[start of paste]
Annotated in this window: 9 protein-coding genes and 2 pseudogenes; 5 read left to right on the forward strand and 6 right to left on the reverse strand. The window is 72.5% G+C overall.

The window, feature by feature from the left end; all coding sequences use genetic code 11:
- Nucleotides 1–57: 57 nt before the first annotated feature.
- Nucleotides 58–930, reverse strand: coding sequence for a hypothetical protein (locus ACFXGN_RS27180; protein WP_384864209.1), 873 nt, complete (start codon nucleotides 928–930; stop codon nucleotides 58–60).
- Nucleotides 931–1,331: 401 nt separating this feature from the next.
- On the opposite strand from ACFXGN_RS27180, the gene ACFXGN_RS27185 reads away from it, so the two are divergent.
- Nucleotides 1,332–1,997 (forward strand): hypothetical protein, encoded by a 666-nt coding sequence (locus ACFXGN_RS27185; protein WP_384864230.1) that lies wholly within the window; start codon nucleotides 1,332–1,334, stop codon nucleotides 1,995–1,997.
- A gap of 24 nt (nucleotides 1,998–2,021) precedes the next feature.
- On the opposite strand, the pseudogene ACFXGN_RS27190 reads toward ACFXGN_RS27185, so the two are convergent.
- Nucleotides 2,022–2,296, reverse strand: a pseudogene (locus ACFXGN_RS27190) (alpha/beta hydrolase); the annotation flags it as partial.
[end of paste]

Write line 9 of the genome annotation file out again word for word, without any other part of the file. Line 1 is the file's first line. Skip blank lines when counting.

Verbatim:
- On the opposite strand, the pseudogene ACFXGN_RS27190 reads toward ACFXGN_RS27185, so the two are convergent.